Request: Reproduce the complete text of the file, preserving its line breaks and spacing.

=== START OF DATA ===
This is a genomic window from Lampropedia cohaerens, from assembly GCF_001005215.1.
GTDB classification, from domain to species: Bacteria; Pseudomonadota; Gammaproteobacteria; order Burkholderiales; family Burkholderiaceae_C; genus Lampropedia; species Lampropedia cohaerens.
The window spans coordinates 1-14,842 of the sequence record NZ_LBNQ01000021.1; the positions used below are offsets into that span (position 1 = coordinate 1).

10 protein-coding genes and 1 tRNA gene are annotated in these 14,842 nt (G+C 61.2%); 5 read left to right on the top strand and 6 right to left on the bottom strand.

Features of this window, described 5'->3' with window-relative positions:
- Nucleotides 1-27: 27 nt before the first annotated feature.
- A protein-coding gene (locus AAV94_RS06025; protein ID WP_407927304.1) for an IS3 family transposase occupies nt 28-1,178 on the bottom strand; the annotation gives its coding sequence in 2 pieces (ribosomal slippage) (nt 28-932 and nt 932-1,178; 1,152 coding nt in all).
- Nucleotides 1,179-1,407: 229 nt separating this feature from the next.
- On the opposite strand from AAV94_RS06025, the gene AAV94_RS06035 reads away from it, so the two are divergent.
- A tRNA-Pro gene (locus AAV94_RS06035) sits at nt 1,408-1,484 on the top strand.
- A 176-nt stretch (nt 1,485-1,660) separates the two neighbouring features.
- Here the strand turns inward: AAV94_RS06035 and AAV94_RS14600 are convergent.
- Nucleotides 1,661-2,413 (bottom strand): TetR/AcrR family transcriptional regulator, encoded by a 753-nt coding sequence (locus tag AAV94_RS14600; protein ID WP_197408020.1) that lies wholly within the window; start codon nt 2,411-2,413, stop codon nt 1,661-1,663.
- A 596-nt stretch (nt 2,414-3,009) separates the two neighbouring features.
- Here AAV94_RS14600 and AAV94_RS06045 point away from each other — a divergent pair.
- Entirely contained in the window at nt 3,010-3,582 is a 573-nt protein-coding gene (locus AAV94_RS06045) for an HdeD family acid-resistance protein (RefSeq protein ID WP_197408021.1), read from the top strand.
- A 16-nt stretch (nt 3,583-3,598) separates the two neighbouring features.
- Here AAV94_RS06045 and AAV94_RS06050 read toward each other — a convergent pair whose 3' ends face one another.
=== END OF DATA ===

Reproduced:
This is a genomic window from Lampropedia cohaerens, from assembly GCF_001005215.1.
GTDB classification, from domain to species: Bacteria; Pseudomonadota; Gammaproteobacteria; order Burkholderiales; family Burkholderiaceae_C; genus Lampropedia; species Lampropedia cohaerens.
The window spans coordinates 1-14,842 of the sequence record NZ_LBNQ01000021.1; the positions used below are offsets into that span (position 1 = coordinate 1).

10 protein-coding genes and 1 tRNA gene are annotated in these 14,842 nt (G+C 61.2%); 5 read left to right on the top strand and 6 right to left on the bottom strand.

Features of this window, described 5'->3' with window-relative positions:
- Nucleotides 1-27: 27 nt before the first annotated feature.
- A protein-coding gene (locus AAV94_RS06025; protein ID WP_407927304.1) for an IS3 family transposase occupies nt 28-1,178 on the bottom strand; the annotation gives its coding sequence in 2 pieces (ribosomal slippage) (nt 28-932 and nt 932-1,178; 1,152 coding nt in all).
- Nucleotides 1,179-1,407: 229 nt separating this feature from the next.
- On the opposite strand from AAV94_RS06025, the gene AAV94_RS06035 reads away from it, so the two are divergent.
- A tRNA-Pro gene (locus AAV94_RS06035) sits at nt 1,408-1,484 on the top strand.
- A 176-nt stretch (nt 1,485-1,660) separates the two neighbouring features.
- Here the strand turns inward: AAV94_RS06035 and AAV94_RS14600 are convergent.
- Nucleotides 1,661-2,413 (bottom strand): TetR/AcrR family transcriptional regulator, encoded by a 753-nt coding sequence (locus tag AAV94_RS14600; protein ID WP_197408020.1) that lies wholly within the window; start codon nt 2,411-2,413, stop codon nt 1,661-1,663.
- A 596-nt stretch (nt 2,414-3,009) separates the two neighbouring features.
- Here AAV94_RS14600 and AAV94_RS06045 point away from each other — a divergent pair.
- Entirely contained in the window at nt 3,010-3,582 is a 573-nt protein-coding gene (locus AAV94_RS06045) for an HdeD family acid-resistance protein (RefSeq protein ID WP_197408021.1), read from the top strand.
- A 16-nt stretch (nt 3,583-3,598) separates the two neighbouring features.
- Here AAV94_RS06045 and AAV94_RS06050 read toward each other — a convergent pair whose 3' ends face one another.